What Does X.25 Mean?
X.25 is the name given to a suite of protocols used for packet-switched wide area network communication. Defined by the International Telegraph and Telephone Consultative Committee in 1976, X.25 had the original purpose of carrying voice signals over analog telephone lines.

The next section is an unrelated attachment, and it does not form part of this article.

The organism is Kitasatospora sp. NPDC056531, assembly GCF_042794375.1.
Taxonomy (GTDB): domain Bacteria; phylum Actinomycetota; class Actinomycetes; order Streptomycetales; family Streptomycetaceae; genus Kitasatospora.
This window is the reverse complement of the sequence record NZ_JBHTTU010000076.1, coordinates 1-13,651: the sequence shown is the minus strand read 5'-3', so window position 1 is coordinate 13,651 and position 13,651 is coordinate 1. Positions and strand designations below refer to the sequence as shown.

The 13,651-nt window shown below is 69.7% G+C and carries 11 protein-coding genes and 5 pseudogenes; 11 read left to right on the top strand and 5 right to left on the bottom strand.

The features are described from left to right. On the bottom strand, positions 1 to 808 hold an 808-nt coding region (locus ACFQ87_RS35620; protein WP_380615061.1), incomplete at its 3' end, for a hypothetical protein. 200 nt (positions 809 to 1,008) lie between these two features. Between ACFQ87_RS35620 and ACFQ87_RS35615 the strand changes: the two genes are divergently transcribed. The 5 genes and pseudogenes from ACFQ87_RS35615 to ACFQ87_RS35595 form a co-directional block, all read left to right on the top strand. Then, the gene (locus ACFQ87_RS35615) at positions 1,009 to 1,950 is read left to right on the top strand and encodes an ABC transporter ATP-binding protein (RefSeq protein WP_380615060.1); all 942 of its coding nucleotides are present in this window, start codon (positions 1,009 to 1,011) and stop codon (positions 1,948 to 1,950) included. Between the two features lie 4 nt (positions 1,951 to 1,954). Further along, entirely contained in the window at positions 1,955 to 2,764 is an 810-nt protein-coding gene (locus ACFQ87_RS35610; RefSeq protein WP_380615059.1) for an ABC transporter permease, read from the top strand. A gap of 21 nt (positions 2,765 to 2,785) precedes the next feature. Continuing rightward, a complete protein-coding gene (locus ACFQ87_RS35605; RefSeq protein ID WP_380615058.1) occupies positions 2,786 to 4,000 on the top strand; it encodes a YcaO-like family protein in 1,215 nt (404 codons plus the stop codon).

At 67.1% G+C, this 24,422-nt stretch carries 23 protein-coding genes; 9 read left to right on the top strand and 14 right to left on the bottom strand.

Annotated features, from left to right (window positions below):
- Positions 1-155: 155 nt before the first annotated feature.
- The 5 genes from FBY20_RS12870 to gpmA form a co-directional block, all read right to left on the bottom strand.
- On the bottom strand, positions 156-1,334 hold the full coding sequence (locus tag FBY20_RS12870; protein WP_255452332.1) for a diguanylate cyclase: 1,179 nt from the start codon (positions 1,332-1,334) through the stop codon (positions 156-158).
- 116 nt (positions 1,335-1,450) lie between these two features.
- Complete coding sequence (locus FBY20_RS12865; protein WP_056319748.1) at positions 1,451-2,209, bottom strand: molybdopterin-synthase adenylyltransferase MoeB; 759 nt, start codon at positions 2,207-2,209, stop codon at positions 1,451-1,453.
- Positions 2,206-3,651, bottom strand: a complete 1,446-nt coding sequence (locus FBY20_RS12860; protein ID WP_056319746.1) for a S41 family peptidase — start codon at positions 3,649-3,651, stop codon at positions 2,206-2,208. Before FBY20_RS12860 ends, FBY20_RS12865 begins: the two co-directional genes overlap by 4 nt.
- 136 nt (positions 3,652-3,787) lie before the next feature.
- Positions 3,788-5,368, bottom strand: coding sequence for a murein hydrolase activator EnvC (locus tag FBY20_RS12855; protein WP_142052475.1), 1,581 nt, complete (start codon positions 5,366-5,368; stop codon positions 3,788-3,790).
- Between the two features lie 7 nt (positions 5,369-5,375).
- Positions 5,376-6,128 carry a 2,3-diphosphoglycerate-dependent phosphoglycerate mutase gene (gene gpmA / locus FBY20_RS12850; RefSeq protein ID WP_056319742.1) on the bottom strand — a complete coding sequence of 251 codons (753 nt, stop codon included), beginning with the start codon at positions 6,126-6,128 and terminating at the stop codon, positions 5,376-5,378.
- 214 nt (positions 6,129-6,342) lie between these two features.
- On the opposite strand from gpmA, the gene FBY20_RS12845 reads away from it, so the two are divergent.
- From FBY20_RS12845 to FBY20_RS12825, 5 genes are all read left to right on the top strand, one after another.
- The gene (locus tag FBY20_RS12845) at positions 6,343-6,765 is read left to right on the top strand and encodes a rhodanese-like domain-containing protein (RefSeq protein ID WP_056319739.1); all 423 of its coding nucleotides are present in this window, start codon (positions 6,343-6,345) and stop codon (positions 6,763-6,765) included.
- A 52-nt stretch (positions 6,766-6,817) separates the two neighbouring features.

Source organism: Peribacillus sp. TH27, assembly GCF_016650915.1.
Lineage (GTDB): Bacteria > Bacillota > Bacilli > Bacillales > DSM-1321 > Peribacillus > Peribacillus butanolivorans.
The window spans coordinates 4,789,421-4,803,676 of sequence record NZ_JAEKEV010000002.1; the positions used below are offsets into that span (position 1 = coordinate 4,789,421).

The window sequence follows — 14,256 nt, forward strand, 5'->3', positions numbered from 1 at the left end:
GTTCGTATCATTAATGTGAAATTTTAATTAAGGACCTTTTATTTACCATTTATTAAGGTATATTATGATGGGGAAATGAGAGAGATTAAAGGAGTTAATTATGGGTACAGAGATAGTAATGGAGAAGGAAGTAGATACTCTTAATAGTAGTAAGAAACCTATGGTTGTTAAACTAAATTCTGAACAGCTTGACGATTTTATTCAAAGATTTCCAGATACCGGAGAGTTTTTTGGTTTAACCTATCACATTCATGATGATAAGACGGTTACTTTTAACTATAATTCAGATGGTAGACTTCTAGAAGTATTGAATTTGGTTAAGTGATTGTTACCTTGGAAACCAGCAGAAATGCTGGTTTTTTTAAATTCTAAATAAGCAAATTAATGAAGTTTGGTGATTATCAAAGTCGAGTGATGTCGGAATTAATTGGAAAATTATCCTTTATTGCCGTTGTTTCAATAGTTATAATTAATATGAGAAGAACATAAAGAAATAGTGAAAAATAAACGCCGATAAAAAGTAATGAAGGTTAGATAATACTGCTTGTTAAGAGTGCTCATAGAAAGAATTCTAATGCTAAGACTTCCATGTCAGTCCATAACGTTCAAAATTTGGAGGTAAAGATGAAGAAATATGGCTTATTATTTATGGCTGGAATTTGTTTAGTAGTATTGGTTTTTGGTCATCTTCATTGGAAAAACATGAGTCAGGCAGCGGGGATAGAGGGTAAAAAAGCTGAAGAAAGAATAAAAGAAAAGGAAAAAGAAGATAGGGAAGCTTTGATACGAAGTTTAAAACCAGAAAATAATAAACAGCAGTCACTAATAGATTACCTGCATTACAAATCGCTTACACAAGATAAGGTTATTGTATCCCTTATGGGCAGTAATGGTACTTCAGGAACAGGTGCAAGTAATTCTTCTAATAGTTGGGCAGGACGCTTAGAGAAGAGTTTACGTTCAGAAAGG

X.25 is the oldest packet-switching technique available and was commonly used before the Open System Interconnection (OSI) reference model became standard. Originally developed for use in the 1970s and used widely in the 1980s, X.25 has since fallen out of favor, having been replaced by less complex protocols such as Internet Protocol. Today, it is mostly relegated to ATMs and credit card verification networks.